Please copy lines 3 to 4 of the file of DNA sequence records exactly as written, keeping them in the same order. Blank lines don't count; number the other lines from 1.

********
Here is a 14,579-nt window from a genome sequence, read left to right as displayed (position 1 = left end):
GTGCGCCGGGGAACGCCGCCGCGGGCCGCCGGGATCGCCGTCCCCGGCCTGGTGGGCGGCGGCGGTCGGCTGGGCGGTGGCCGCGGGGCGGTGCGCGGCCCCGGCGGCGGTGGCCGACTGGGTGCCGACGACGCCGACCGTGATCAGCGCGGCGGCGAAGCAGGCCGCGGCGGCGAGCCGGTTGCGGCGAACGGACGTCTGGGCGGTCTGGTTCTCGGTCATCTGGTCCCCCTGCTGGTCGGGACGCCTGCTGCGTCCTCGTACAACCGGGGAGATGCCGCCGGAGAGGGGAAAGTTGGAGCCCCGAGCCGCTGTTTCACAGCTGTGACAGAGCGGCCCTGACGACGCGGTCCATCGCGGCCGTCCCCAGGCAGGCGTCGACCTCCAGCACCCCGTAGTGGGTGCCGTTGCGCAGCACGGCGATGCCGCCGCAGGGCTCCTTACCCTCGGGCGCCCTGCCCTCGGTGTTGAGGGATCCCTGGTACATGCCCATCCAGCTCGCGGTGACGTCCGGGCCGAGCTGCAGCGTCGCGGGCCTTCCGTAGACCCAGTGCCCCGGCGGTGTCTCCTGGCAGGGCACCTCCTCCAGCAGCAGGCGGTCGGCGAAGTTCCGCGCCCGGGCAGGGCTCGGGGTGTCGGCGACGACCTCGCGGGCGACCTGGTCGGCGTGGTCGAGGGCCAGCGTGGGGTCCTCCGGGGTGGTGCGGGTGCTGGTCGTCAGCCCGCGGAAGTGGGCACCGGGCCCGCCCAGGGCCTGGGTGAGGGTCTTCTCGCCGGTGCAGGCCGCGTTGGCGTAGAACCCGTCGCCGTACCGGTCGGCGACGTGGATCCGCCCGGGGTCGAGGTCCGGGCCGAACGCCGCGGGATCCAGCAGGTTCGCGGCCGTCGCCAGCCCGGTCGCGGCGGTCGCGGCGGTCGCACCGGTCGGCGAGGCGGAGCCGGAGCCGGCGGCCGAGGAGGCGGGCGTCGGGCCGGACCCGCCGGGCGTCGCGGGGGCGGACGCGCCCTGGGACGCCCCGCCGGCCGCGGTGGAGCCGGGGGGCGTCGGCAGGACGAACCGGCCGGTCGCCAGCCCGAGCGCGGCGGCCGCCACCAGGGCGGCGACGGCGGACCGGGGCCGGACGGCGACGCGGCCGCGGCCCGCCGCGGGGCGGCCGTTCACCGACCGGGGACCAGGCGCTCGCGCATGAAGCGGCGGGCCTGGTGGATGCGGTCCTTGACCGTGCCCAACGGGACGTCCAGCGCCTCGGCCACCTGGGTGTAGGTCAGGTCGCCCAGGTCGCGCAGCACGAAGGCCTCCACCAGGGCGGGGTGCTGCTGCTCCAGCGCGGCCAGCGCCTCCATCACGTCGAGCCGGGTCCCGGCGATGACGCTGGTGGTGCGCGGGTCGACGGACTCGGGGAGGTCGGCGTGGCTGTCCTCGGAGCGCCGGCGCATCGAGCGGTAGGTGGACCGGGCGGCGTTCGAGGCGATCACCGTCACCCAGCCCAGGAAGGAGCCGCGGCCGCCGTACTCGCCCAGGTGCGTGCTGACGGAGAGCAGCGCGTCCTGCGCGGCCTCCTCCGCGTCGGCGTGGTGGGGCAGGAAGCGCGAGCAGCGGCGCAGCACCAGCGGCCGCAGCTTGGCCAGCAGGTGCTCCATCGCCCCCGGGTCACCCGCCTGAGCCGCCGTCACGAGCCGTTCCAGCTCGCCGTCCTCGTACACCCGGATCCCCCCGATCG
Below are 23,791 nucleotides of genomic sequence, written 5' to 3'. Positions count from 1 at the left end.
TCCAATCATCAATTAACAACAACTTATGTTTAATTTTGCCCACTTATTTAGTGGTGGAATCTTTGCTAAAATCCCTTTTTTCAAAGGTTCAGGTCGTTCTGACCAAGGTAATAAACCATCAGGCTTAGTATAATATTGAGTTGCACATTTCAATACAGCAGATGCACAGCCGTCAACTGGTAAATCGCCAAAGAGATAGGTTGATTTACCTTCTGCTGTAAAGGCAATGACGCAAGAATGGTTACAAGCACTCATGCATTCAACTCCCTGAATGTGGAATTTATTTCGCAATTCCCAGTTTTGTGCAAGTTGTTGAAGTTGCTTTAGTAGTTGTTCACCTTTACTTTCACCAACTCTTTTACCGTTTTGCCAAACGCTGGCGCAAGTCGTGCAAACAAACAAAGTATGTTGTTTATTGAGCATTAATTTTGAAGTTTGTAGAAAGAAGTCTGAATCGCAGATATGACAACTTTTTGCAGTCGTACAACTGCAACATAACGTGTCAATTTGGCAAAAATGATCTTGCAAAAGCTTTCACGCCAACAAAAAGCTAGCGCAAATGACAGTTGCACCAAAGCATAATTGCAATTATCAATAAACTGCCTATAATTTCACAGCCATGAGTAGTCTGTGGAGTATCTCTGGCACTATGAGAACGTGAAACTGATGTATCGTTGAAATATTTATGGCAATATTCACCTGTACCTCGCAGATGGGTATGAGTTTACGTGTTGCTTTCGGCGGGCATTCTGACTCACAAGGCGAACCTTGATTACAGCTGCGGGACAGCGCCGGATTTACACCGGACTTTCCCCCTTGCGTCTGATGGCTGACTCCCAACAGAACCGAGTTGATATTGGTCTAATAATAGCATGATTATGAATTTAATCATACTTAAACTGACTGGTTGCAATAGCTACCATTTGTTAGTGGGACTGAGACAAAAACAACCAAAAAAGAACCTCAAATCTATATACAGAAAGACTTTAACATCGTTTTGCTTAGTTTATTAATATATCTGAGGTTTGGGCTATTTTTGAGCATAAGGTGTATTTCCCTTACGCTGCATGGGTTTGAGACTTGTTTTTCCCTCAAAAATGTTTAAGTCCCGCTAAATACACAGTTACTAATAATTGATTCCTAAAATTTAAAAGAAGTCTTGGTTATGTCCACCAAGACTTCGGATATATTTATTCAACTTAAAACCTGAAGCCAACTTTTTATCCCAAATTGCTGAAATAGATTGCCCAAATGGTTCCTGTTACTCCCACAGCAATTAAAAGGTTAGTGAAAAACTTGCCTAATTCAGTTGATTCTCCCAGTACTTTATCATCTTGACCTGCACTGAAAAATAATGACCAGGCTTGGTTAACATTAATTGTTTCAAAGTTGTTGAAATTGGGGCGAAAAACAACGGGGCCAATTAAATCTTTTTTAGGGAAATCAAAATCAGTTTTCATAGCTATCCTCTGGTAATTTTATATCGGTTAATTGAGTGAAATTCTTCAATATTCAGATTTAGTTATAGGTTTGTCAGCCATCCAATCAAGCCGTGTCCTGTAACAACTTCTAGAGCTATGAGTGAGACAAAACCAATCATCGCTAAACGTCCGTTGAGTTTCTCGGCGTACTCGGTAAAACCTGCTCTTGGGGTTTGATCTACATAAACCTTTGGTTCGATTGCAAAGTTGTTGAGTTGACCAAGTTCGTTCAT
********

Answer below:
Below are 23,791 nucleotides of genomic sequence, written 5' to 3'. Positions count from 1 at the left end.
TCCAATCATCAATTAACAACAACTTATGTTTAATTTTGCCCACTTATTTAGTGGTGGAATCTTTGCTAAAATCCCTTTTTTCAAAGGTTCAGGTCGTTCTGACCAAGGTAATAAACCATCAGGCTTAGTATAATATTGAGTTGCACATTTCAATACAGCAGATGCACAGCCGTCAACTGGTAAATCGCCAAAGAGATAGGTTGATTTACCTTCTGCTGTAAAGGCAATGACGCAAGAATGGTTACAAGCACTCATGCATTCAACTCCCTGAATGTGGAATTTATTTCGCAATTCCCAGTTTTGTGCAAGTTGTTGAAGTTGCTTTAGTAGTTGTTCACCTTTACTTTCACCAACTCTTTTACCGTTTTGCCAAACGCTGGCGCAAGTCGTGCAAACAAACAAAGTATGTTGTTTATTGAGCATTAATTTTGAAGTTTGTAGAAAGAAGTCTGAATCGCAGATATGACAACTTTTTGCAGTCGTACAACTGCAACATAACGTGTCAATTTGGCAAAAATGATCTTGCAAAAGCTTTCACGCCAACAAAAAGCTAGCGCAAATGACAGTTGCACCAAAGCATAATTGCAATTATCAATAAACTGCCTATAATTTCACAGCCATGAGTAGTCTGTGGAGTATCTCTGGCACTATGAGAACGTGAAACTGATGTATCGTTGAAATATTTATGGCAATATTCACCTGTACCTCGCAGATGGGTATGAGTTTACGTGTTGCTTTCGGCGGGCATTCTGACTCACAAGGCGAACCTTGATTACAGCTGCGGGACAGCGCCGGATTTACACCGGACTTTCCCCCTTGCGTCTGATGGCTGACTCCCAACAGAACCGAGTTGATATTGGTCTAATAATAGCATGATTATGAATTTAATCATACTTAAACTGACTGGTTGCAATAGCTACCATTTGTTAGTGGGACTGAGACAAAAACAACCAAAAAAGAACCTCAAATCTATATACAGAAAGACTTTAACATCGTTTTGCTTAGTTTATTAATATATCTGAGGTTTGGGCTATTTTTGAGCATAAGGTGTATTTCCCTTACGCTGCATGGGTTTGAGACTTGTTTTTCCCTCAAAAATGTTTAAGTCCCGCTAAATACACAGTTACTAATAATTGATTCCTAAAATTTAAAAGAAGTCTTGGTTATGTCCACCAAGACTTCGGATATATTTATTCAACTTAAAACCTGAAGCCAACTTTTTATCCCAAATTGCTGAAATAGATTGCCCAAATGGTTCCTGTTACTCCCACAGCAATTAAAAGGTTAGTGAAAAACTTGCCTAATTCAGTTGATTCTCCCAGTACTTTATCATCTTGACCTGCACTGAAAAATAATGACCAGGCTTGGTTAACATTAATTGTTTCAAAGTTGTTGAAATTGGGGCGAAAAACAACGGGGCCAATTAAATCTTTTTTAGGGAAATCAAAATCAGTTTTCATAGCTATCCTCTGGTAATTTTATATCGGTTAATTGAGTGAAATTCTTCAATATTCAGATTTAGTTATAGGTTTGTCAGCCATCCAATCAAGCCGTGTCCTGTAACAACTTCTAGAGCTATGAGTGAGACAAAACCAATCATCGCTAAACGTCCGTTGAGTTTCTCGGCGTACTCGGTAAAACCTGCTCTTGGGGTTTGATCTACATAAACCTTTGGTTCGATTGCAAAGTTGTTGAGTTGACCAAGTTCGTTCAT